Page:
Nepali so­ci­ety: Not caste in stone

The China Post - - COMMENTARY - BY PRAMOD MISHRA

The media high­light of the hu­mil­i­a­tion faced by Di­pak Ma­lik in Nayan­pur vil­lage, Si­raha and by Mi­tra and Rita Pari­yar, on ac­count of their caste, in Syd­ney, Aus­tralia, has thrown the de­bate on sec­u­lar­ism, free­dom of re­li­gion or Hindu Nepal in the con­sti­tu­tion into sharp fo­cus.

In Nayan­pur, “high- caste” Hindu Mad­hesi men and women re­fused to al­low Ma­lik, a Dom, the low­est in the Hindu caste hi­er­ar­chy, to fetch wa­ter from the vil­lage well even though he was ac­com­pa­nied by Nepal’s most pop­u­lar film star, Ra­jesh Ha­mal, and the BBC Sa­jha Sawal team.

Di­pak’s fam­ily does not have the right to fill their wa­ter pitch­ers them­selves be­cause the vil­lagers be­lieve that the well will be pol­luted if a Dalit touches it.

On the other hand, the Pari­yars, hill Dal­its, can­not es­cape caste hu­mil­i­a­tion even in Syd­ney, from I pre­sume, hill caste men and women.

In their own words, “It’s al­most a part of their (fel­low Nepalis) lingo to make deroga­tory terms. You are Da­mai, you are as black as a Kami.”

How do the drafters of Nepal’s con­sti­tu­tion plan to ad­dress such in­ci­dents?

Casteist State

With­out go­ing into the de­tails of caste dis­tinc­tions, the sta­tus of re­li­gion in Nepal’s up­com­ing con­sti­tu­tion has two di­men­sions: ex­ter­nal and in­ter­nal.

Hin­dubadis and their sym­pa­thiz­ers blame Western pow­ers for try­ing to foist sec­u­lar­ism on Nepal so that Chris­tian mis­sion­ar­ies can use their money and other temp­ta­tions to con­vert Nepalis and trans­form Nepali so­ci­ety’s fun­da­men­tal char­ac­ter.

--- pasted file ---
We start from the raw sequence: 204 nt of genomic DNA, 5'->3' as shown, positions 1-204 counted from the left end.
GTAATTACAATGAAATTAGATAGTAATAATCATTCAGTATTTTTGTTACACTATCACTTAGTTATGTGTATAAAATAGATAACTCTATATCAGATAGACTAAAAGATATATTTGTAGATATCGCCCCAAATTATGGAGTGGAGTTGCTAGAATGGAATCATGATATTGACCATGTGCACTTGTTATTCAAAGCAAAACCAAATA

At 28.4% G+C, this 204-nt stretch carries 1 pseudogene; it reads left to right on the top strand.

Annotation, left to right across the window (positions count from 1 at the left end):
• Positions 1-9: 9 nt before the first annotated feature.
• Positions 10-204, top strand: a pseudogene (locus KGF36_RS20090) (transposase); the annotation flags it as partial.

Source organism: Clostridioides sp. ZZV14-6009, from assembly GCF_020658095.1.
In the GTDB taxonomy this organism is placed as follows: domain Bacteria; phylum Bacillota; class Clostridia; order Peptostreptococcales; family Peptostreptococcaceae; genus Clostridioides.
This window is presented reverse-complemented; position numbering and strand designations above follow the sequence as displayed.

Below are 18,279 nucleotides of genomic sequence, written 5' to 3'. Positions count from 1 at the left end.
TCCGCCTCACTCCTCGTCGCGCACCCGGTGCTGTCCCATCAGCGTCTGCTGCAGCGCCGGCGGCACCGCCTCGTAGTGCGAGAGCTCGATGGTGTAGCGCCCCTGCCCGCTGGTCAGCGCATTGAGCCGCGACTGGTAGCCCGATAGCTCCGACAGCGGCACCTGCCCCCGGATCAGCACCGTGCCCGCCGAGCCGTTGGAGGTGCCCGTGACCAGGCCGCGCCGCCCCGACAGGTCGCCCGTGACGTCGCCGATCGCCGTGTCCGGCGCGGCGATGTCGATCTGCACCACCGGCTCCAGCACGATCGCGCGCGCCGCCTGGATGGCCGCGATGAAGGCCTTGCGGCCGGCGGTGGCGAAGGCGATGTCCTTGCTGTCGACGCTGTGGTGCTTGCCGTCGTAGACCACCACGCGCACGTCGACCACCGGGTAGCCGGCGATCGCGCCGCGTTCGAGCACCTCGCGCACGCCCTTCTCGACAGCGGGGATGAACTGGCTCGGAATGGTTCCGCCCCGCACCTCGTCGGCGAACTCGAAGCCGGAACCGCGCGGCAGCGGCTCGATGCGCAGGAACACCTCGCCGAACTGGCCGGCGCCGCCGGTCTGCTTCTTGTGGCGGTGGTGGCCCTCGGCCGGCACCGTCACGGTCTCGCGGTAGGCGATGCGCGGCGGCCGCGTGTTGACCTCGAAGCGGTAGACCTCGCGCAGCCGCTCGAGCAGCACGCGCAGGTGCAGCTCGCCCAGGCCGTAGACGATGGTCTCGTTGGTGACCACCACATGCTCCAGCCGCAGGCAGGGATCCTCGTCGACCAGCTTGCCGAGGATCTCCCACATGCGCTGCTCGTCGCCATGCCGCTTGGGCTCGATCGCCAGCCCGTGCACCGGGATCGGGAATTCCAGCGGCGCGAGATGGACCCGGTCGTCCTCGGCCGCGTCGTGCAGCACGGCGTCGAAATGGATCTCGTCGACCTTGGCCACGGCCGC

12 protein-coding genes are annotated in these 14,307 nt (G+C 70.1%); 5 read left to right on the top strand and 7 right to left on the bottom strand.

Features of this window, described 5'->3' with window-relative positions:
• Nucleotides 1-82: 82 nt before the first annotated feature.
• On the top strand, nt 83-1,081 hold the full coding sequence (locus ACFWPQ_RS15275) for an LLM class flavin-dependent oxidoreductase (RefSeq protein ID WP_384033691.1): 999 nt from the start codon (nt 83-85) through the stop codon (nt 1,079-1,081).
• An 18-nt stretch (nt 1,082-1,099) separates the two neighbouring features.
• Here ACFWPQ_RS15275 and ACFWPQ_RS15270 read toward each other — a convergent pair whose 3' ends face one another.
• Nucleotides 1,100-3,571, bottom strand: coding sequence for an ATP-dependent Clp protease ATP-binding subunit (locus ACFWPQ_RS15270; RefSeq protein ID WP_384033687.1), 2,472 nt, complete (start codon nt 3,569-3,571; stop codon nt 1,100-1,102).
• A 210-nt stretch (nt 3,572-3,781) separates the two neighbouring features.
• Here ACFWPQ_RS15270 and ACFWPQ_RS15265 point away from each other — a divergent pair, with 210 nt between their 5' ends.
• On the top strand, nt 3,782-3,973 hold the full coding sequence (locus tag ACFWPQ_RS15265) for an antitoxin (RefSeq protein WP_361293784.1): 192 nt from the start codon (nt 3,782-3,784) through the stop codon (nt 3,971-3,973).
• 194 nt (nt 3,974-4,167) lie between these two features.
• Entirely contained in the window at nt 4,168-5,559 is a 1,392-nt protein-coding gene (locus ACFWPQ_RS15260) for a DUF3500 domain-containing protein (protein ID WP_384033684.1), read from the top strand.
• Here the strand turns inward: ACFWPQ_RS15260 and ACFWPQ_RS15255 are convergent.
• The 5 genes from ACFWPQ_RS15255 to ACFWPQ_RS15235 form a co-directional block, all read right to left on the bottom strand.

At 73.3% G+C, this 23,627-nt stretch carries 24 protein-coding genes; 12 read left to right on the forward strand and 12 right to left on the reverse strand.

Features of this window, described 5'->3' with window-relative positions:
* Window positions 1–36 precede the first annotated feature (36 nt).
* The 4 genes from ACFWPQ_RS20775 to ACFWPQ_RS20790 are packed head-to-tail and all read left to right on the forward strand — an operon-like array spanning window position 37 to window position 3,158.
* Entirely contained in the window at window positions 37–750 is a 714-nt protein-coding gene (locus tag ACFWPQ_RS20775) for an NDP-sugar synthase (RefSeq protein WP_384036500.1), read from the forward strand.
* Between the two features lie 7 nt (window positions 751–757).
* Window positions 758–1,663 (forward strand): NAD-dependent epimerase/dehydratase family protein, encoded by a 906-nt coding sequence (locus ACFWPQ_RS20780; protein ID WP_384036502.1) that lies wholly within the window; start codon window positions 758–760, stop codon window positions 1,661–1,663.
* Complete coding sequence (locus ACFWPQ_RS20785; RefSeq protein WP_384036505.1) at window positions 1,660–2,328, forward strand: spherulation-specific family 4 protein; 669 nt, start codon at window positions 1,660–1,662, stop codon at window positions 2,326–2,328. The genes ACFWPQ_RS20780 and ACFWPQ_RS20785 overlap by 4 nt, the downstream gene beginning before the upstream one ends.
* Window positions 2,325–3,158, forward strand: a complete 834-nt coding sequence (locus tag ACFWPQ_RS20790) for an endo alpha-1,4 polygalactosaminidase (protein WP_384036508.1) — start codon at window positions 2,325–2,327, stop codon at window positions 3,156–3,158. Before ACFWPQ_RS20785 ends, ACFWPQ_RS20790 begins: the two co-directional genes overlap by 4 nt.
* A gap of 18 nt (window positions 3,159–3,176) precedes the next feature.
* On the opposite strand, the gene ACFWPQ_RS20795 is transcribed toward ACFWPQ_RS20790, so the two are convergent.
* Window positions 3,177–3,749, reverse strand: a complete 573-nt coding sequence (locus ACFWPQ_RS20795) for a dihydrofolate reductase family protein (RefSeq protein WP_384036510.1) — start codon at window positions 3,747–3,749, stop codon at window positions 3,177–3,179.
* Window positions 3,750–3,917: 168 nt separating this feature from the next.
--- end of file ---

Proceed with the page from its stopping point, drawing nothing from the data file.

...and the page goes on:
The in­ter­nal di­men­sion com­prises of the hill caste ide­ol­ogy in con­sti­tut­ing the Nepali state since the rule of Prithvi Narayan Shah through Jung Ba­hadur and king Ma­hen­dra to the present.

It dis­crim­i­nates and dom­i­nates the Jana­jatis, Mad­he­sis and the Dal­its even as all three — yes, even Dal­its — prac­tice var­i­ous de­grees of un­touch­a­bil­ity — ex­treme forms of pu­rity and pol­lu­tion — against those they con­sider lower than them­selves.

In the late 1970s, when­ever I vis­ited our vil­lage bazaar in Mo­rang while home from col­lege in In­dia, I, along with my friend Bishnu Raya­ma­jhi, al­ways stopped by Chain­pure Dai’s rented house with his tai­lor­ing ma­chine set up on the veran­dah.

Once there, I al­ways felt thirsty and asked for wa­ter, and his wife whom I called Bhauju, af­ter ini­tial hes­i­ta­tion, hap­pily obliged.

I felt that caste was the cre­ation of my Hindu fore­fa­thers and so, it was my duty, our duty, to do ev­ery­thing pos­si­ble to not only re­pent but rec­tify the sins of our an­ces­tors who did not know bet­ter.

But I do not think my ges­ture of drink­ing wa­ter at Chain­pure Dai’s house or even eat­ing food there made any dif­fer­ence in his or his fam­ily’s life, let alone in the lives of mil­lions of other Dal­its.

Ra­jesh Ha­mal’s ges­ture in Di­pak Ma­lik’s vil­lage has cer­tainly helped high­light the is­sue but in­di­vid­ual ges­tures can only go so far.

What needs to hap­pen is struc- tu­ral change in all as­pects of Nepali public life through the con­sti­tu­tion.

That is why, the sec­u­lar­ism de­bate has be­come so im­por­tant right now, es­pe­cially when the def­i­ni­tion of sec­u­lar­ism seems to have been hi­jacked by the Hindu right to mean athe­ism or anti-Hindu.

To Each His Own

Sec­u­lar­ism may mean free­dom of re­li­gion, equal cit­i­zen­ship no mat­ter the re­li­gious belief of the in­di­vid­ual and sep­a­ra­tion of re­li­gion and state but the ac­tu­al­iza­tion of sec­u­lar­ism is not uni­form ev­ery­where.